Today and tomorrow, the United States Supreme Court hears arguments in two cases about same-sex marriage. There’s going to be a lot of bluster, but in the end the whole thing boils down to a few key issues. Here are the issues as I see them, and the fundamental logical disconnect that anti-equality forces are hoping nobody notices.

First, they say “it’s intolerant for you not to tolerate my intolerance.” Sound ridiculous? That’s because it is. Using the argument of race, that line of reasoning suggests that the people who were against different water fountains and different seats on the bus were the ones who were really intolerant, because they refused to tolerate the views of those who would deny liberty to everyone. The argument is laughable on its face.

The next argument (that seems to be made in court) is that it’s fine to exclude same-sex couples from marriage because the government has an interest in promoting marriage. Well, that one sounds nice, until you examine it more closely. For a government policy to pass the “rational basis” test, the policy has to have a (you guessed it) rational connection to the purpose it seeks to advance. The problem here is that there’s nothing to indicate that allowing same-sex couples into the institution of marriage compromises or defeats the purpose of promoting marriage as an institution. In other words, the policy and the goal have nothing to do with each other. The people behind these bans know that, so they’ve thrown in arguments like “this is all very new, we don’t know what the impact will be, so we have the right to proceed slowly.” The problem with that argument is what happens when you decode it. What it means is basically that they don’t know whether or not straight people will think marriage is tainted solely because gay people have been allowed in too. That’s called animus, and the Supreme Court held in Romer v Evans that animus against a particular group of people doesn’t count as a rational basis for government policy.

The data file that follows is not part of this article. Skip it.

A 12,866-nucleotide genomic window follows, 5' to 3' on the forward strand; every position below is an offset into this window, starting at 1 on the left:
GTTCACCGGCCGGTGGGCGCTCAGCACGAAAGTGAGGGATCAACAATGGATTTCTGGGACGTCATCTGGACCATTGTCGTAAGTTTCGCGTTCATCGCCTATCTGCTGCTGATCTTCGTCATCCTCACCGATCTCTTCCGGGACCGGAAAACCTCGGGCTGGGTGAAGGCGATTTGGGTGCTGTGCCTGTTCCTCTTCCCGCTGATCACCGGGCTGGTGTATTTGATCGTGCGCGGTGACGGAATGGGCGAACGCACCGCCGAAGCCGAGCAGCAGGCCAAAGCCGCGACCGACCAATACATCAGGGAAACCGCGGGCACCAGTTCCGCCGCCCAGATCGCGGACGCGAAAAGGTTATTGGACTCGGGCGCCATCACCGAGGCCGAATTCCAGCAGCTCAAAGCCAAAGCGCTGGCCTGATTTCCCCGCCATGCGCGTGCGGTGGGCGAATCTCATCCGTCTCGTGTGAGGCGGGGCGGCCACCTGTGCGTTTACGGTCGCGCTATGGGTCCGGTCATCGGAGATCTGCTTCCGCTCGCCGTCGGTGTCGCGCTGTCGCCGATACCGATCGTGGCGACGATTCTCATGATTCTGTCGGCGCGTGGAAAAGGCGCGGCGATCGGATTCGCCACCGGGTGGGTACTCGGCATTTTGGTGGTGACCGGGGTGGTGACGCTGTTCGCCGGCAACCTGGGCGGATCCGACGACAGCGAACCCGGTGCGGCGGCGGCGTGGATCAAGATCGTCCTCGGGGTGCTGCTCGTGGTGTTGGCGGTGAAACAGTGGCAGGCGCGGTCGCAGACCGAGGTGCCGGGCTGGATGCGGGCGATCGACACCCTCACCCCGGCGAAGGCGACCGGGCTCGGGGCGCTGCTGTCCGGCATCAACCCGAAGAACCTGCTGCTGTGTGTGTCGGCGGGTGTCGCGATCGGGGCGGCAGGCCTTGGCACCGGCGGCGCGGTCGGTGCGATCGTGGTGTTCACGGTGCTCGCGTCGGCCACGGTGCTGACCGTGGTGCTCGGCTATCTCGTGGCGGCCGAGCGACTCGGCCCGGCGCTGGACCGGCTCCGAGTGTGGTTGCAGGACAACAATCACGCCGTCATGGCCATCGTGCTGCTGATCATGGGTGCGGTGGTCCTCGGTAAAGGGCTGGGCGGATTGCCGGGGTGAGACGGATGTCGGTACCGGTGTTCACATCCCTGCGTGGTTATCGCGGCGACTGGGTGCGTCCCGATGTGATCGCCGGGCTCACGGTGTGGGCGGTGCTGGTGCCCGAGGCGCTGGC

The next line is something to the effect of “millions of people have decided this matter at the ballot box, so the courts have no right to intervene.” As a general rule, I don’t think that leaders of the movement against marriage equality are stupid. I do think, however, that they are more than a bit disingenuous. The United States is not a democracy, at least not in the traditional Athenian mould, where every issue was voted on, and the result was binding. Rather, the United States is a constitutional republic. It uses certain democratic mechanisms, but none of that takes away from the reality that at its heart is an entrenched Constitution that reigns supreme over everything. Anything that conflicts with it simply cannot stand, and the courts strike down all manner of democratically enacted laws where they conflict with the Constitution. Let’s not forget that many of the same people who oppose the courts striking down equal marriage bans were fervently hoping that the very same courts would strike down the Affordable Care Act (Obamacare).